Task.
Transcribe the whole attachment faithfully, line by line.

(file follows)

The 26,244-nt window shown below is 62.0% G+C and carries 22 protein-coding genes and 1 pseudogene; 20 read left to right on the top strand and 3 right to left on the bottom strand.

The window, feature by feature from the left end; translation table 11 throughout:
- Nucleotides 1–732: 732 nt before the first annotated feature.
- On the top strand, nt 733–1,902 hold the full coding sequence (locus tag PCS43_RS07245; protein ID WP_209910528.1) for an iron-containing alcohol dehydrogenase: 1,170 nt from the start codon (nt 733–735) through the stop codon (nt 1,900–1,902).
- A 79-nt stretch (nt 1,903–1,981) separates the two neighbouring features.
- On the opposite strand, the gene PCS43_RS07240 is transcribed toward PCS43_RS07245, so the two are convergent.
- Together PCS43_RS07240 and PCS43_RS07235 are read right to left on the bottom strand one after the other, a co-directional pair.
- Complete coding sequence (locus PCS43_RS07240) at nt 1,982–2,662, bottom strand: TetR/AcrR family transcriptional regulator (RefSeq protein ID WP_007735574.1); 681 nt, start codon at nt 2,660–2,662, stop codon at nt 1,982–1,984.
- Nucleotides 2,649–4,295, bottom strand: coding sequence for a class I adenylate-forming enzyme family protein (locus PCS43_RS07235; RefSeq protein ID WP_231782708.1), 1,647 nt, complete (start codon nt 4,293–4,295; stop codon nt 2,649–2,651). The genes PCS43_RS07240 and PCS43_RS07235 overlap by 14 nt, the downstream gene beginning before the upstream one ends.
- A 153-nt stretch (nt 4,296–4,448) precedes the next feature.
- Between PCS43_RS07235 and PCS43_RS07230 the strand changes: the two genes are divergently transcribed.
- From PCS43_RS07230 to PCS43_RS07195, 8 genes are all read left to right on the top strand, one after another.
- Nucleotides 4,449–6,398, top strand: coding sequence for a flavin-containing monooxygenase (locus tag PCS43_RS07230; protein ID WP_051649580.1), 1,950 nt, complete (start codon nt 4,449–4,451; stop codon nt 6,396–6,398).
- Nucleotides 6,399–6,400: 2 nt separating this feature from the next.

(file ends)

The 26,244-nt window shown below is 62.0% G+C and carries 22 protein-coding genes and 1 pseudogene; 20 read left to right on the top strand and 3 right to left on the bottom strand.

The window, feature by feature from the left end; translation table 11 throughout:
- Nucleotides 1–732: 732 nt before the first annotated feature.
- On the top strand, nt 733–1,902 hold the full coding sequence (locus tag PCS43_RS07245; protein ID WP_209910528.1) for an iron-containing alcohol dehydrogenase: 1,170 nt from the start codon (nt 733–735) through the stop codon (nt 1,900–1,902).
- A 79-nt stretch (nt 1,903–1,981) separates the two neighbouring features.
- On the opposite strand, the gene PCS43_RS07240 is transcribed toward PCS43_RS07245, so the two are convergent.
- Together PCS43_RS07240 and PCS43_RS07235 are read right to left on the bottom strand one after the other, a co-directional pair.
- Complete coding sequence (locus PCS43_RS07240) at nt 1,982–2,662, bottom strand: TetR/AcrR family transcriptional regulator (RefSeq protein ID WP_007735574.1); 681 nt, start codon at nt 2,660–2,662, stop codon at nt 1,982–1,984.
- Nucleotides 2,649–4,295, bottom strand: coding sequence for a class I adenylate-forming enzyme family protein (locus PCS43_RS07235; RefSeq protein ID WP_231782708.1), 1,647 nt, complete (start codon nt 4,293–4,295; stop codon nt 2,649–2,651). The genes PCS43_RS07240 and PCS43_RS07235 overlap by 14 nt, the downstream gene beginning before the upstream one ends.
- A 153-nt stretch (nt 4,296–4,448) precedes the next feature.
- Between PCS43_RS07235 and PCS43_RS07230 the strand changes: the two genes are divergently transcribed.
- From PCS43_RS07230 to PCS43_RS07195, 8 genes are all read left to right on the top strand, one after another.
- Nucleotides 4,449–6,398, top strand: coding sequence for a flavin-containing monooxygenase (locus tag PCS43_RS07230; protein ID WP_051649580.1), 1,950 nt, complete (start codon nt 4,449–4,451; stop codon nt 6,396–6,398).
- Nucleotides 6,399–6,400: 2 nt separating this feature from the next.